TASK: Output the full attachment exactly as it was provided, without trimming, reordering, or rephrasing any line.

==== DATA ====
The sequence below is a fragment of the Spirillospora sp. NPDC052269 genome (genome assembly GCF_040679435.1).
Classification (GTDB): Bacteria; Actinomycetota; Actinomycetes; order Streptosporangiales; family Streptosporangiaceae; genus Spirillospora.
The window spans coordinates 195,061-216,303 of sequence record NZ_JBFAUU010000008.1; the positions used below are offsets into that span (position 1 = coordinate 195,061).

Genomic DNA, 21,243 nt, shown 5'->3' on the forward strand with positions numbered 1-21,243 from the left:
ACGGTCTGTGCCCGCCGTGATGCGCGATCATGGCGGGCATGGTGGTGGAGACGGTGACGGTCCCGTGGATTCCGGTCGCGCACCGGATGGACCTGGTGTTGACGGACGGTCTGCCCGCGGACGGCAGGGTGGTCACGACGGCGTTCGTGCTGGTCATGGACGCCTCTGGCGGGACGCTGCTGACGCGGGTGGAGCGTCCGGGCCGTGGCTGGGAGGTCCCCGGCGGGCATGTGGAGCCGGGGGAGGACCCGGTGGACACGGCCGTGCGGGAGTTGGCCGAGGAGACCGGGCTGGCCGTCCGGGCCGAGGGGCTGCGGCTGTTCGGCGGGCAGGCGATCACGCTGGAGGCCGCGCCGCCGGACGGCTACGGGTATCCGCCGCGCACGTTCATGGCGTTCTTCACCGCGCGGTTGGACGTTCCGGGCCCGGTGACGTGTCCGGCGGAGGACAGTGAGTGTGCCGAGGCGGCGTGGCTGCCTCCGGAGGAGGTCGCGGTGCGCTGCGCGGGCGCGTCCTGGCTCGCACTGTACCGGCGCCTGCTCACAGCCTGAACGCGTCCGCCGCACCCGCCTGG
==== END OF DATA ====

The sequence below is a fragment of the Spirillospora sp. NPDC052269 genome (genome assembly GCF_040679435.1).
Classification (GTDB): Bacteria; Actinomycetota; Actinomycetes; order Streptosporangiales; family Streptosporangiaceae; genus Spirillospora.
The window spans coordinates 195,061-216,303 of sequence record NZ_JBFAUU010000008.1; the positions used below are offsets into that span (position 1 = coordinate 195,061).

Genomic DNA, 21,243 nt, shown 5'->3' on the forward strand with positions numbered 1-21,243 from the left:
ACGGTCTGTGCCCGCCGTGATGCGCGATCATGGCGGGCATGGTGGTGGAGACGGTGACGGTCCCGTGGATTCCGGTCGCGCACCGGATGGACCTGGTGTTGACGGACGGTCTGCCCGCGGACGGCAGGGTGGTCACGACGGCGTTCGTGCTGGTCATGGACGCCTCTGGCGGGACGCTGCTGACGCGGGTGGAGCGTCCGGGCCGTGGCTGGGAGGTCCCCGGCGGGCATGTGGAGCCGGGGGAGGACCCGGTGGACACGGCCGTGCGGGAGTTGGCCGAGGAGACCGGGCTGGCCGTCCGGGCCGAGGGGCTGCGGCTGTTCGGCGGGCAGGCGATCACGCTGGAGGCCGCGCCGCCGGACGGCTACGGGTATCCGCCGCGCACGTTCATGGCGTTCTTCACCGCGCGGTTGGACGTTCCGGGCCCGGTGACGTGTCCGGCGGAGGACAGTGAGTGTGCCGAGGCGGCGTGGCTGCCTCCGGAGGAGGTCGCGGTGCGCTGCGCGGGCGCGTCCTGGCTCGCACTGTACCGGCGCCTGCTCACAGCCTGAACGCGTCCGCCGCACCCGCCTGG